Organizational Unit The department of your organization managing the certificate. IT
City/Locality The city where your organization is located. New York
State/County/Region The state/region where your organization is located. This shouldn't be abbreviated. Carlifornia; Arizona
Country The two-letter ISO code for the country where your organization is location. US for United States; GB for United Kingdom.
Email address An email address used to contact your organization.
Public Key The public key that is part of the certificate. Generated automatically during the CSR generation process.

FAQ What does a CSR look like?

A CSR may be represented as a Base64 encoded PKCS#10. The CSR needs to be in 2048 bit. This format includes the "-----BEGIN CERTIFICATE REQUEST-----" and "-----END CERTIFICATE REQUEST-----" lines at the begining and end of the CSR. A PEM format CSR can be opened in a text editor and looks like the following example:

v /YcG4ouLJr140o26MhwBpoCRpPjAgdYMH60BYfnc4/DILxMVqR9xqK1s98d6Ob/+v 3wHFK+S7BRWrJQXcM8veAexXuk9lHQ+FgGfD0eSYGz0kyP26Qa2pLTwumjt+nBPl
FAQ How do I generate a CSR and private key?

The CSR and private key need to be generated on the server that the certificate will be used on. You can find instructions in your server documentation or use the instructions from one of these certificate authorities:

Comodo CSR Generation Instructions
GeoTrust RapidSSL CSR Generation Instructions
Thawte CSR Generation Instructions
Symantec CSR Generation Instructions

FAQ How do I decode a CSR?

You can decode a CSR using our CSR decoder tool.

FAQ My web server type isn't listed in drop down for web server type, what should I select?

You can choose 'Other' from the drop down list. This item is purely for statistical reporting and will not affect certificate generation. You can select anything from the drop down and processing will be the same.

FAQ How do I validate the SSL certificate request?

After you submit the CSR for a domain-validation SSL, you'll be presented with a list of email addresses to send the approval email to. The email addresses include * email addresses such as and the admin contact email address listed in your domain name's WHOIS record.

FAQ How long does it take to get my certificate?

How long it takes for you to get your certificate depends on the type of certificate you are requesting. If you order a domain-validated certificate the certificate will be issued within a few minutes after you act on the approval email. If you order an organization-validated certificate, you may receive it within an hour to a few days after you submit all the documentation. If you order an extended validation certificate (EV), it may take several days to a few weeks for the validation to take place.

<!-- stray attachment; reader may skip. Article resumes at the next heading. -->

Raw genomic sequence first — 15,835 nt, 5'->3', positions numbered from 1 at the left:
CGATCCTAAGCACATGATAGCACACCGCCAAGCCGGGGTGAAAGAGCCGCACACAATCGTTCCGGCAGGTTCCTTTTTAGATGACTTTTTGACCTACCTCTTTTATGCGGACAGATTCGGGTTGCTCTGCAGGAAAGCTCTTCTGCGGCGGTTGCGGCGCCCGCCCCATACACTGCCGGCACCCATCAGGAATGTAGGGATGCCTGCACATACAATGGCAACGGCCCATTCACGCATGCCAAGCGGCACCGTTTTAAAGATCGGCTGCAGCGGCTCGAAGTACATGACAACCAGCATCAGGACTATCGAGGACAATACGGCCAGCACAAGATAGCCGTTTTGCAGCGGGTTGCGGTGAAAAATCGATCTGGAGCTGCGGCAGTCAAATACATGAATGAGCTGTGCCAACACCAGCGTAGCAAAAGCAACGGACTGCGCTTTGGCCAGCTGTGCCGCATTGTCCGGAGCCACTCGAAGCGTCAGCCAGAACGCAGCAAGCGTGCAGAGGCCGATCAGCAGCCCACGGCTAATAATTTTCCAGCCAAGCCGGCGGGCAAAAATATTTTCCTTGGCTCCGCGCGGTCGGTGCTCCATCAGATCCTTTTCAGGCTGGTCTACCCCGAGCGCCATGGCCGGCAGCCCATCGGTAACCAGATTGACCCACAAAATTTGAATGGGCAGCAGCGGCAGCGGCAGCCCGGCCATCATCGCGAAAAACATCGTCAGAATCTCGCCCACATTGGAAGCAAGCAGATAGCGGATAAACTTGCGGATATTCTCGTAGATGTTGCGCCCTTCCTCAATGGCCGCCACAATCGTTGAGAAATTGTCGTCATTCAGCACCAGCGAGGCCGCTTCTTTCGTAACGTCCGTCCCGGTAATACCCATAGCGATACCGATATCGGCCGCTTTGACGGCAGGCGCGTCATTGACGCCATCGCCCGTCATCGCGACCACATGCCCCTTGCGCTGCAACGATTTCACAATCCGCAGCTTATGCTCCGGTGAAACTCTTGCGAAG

Installing a Certificate

FAQ What is an Intermediate certificate?

Any certificate in between your certificate and the root certificate is called a chain or intermediate certificate. These must be installed on the web server with the primary certificate so that users' browsers can link your certificate to a trusted authority.

FAQ How do I check if my certificate is installed correctly?

This is a common problem and is likely because you do not have the intermediate certificates installed on the server.

FAQ Why do I get a "Certificate not trusted" error message after installing the certificate?

This is a common problem and is likely because you do not have the intermediate certificates installed on the server.

Renew an SSL certificate

FAQ How soon can I renew an existing server certificate?

You can renew a certificate up to 30 days in advance of the certificate expiring. Please note that you will not lose any time when you renew.

FAQ When are renewal notices sent?

Renewal reminders are sent at 28, 21, 14, 7 days out from expiration.

FAQ Do I need to submit a new CSR when renewing the certificate?

Yes. You do need to generate a new CSR on your server and go through the validation process like you did for a new certificate order.